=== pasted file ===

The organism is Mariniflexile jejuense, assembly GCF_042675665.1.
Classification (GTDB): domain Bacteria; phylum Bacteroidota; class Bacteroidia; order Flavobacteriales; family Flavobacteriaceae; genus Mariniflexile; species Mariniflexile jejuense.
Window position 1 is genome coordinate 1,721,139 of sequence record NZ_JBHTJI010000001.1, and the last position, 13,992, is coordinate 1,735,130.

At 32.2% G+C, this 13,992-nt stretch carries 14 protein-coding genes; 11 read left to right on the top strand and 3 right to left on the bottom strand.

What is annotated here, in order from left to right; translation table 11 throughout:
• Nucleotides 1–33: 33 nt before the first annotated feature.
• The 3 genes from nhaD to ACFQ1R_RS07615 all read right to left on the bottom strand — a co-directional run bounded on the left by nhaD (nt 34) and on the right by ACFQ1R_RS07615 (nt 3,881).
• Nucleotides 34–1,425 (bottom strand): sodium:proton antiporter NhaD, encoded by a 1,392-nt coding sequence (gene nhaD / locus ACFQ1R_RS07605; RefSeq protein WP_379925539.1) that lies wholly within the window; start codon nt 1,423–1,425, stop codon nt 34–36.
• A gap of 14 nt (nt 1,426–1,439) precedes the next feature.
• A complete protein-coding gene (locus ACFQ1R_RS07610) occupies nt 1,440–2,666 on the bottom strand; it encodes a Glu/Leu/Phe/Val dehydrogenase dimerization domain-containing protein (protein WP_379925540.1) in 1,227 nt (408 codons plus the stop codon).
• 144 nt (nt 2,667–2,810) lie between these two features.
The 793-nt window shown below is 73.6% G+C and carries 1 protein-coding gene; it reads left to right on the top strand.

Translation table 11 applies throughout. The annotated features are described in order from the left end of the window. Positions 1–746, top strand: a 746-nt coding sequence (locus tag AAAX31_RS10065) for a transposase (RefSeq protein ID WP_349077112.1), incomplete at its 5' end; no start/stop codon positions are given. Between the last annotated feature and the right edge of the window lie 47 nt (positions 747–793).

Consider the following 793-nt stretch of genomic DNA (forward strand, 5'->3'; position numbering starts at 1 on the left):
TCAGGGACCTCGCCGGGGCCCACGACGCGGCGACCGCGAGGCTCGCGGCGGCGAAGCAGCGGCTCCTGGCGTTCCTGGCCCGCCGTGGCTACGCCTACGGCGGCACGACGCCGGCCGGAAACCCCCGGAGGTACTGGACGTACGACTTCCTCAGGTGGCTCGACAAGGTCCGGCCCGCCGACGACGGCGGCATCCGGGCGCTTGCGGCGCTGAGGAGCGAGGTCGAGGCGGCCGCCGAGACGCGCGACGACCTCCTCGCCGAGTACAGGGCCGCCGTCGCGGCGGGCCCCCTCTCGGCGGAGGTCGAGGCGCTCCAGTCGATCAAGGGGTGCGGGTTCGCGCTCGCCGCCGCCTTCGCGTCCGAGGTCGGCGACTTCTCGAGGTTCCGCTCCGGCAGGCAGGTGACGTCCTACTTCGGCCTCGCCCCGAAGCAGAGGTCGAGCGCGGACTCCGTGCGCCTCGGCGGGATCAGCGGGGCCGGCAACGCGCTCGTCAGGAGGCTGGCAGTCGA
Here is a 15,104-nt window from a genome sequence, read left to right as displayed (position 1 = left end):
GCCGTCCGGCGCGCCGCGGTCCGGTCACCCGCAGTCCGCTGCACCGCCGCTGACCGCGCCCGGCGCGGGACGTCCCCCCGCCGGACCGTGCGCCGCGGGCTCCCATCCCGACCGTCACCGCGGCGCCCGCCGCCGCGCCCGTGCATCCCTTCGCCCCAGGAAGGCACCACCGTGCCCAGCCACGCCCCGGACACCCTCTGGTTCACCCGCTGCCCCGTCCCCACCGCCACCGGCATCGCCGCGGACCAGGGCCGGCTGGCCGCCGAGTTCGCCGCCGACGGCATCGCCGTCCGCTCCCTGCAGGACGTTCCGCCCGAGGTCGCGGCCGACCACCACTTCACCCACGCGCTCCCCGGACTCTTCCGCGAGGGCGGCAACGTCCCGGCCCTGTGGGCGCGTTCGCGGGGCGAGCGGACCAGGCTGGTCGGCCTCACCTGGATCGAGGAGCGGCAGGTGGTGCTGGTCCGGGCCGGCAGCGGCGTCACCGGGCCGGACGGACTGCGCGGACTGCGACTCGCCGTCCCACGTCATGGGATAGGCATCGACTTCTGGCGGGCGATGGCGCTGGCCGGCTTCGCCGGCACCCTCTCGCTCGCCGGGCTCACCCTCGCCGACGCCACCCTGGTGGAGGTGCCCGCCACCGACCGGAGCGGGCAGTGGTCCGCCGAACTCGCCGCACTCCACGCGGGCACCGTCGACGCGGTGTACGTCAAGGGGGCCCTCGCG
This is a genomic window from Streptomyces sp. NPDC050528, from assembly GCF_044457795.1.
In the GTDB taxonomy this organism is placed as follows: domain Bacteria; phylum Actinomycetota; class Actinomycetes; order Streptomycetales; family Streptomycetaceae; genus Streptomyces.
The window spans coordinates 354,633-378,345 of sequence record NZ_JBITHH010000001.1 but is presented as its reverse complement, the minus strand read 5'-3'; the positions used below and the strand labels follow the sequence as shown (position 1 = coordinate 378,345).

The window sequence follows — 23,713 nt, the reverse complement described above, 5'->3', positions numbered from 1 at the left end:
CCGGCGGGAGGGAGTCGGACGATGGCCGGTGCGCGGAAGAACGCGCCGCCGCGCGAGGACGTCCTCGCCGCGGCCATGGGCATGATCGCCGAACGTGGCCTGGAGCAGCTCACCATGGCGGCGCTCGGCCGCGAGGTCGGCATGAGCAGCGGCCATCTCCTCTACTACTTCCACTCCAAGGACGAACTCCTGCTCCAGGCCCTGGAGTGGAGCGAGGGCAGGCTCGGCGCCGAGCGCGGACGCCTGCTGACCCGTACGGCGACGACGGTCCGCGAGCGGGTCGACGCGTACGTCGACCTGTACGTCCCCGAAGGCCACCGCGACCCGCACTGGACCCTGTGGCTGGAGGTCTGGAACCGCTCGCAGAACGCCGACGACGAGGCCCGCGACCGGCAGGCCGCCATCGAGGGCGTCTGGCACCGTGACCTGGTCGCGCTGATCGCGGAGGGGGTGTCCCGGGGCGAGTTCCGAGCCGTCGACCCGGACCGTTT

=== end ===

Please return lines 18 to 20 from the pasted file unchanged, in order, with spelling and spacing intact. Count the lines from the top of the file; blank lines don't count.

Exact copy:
This is a genomic window from Streptomyces sp. NPDC050528, from assembly GCF_044457795.1.
In the GTDB taxonomy this organism is placed as follows: domain Bacteria; phylum Actinomycetota; class Actinomycetes; order Streptomycetales; family Streptomycetaceae; genus Streptomyces.
The window spans coordinates 354,633-378,345 of sequence record NZ_JBITHH010000001.1 but is presented as its reverse complement, the minus strand read 5'-3'; the positions used below and the strand labels follow the sequence as shown (position 1 = coordinate 378,345).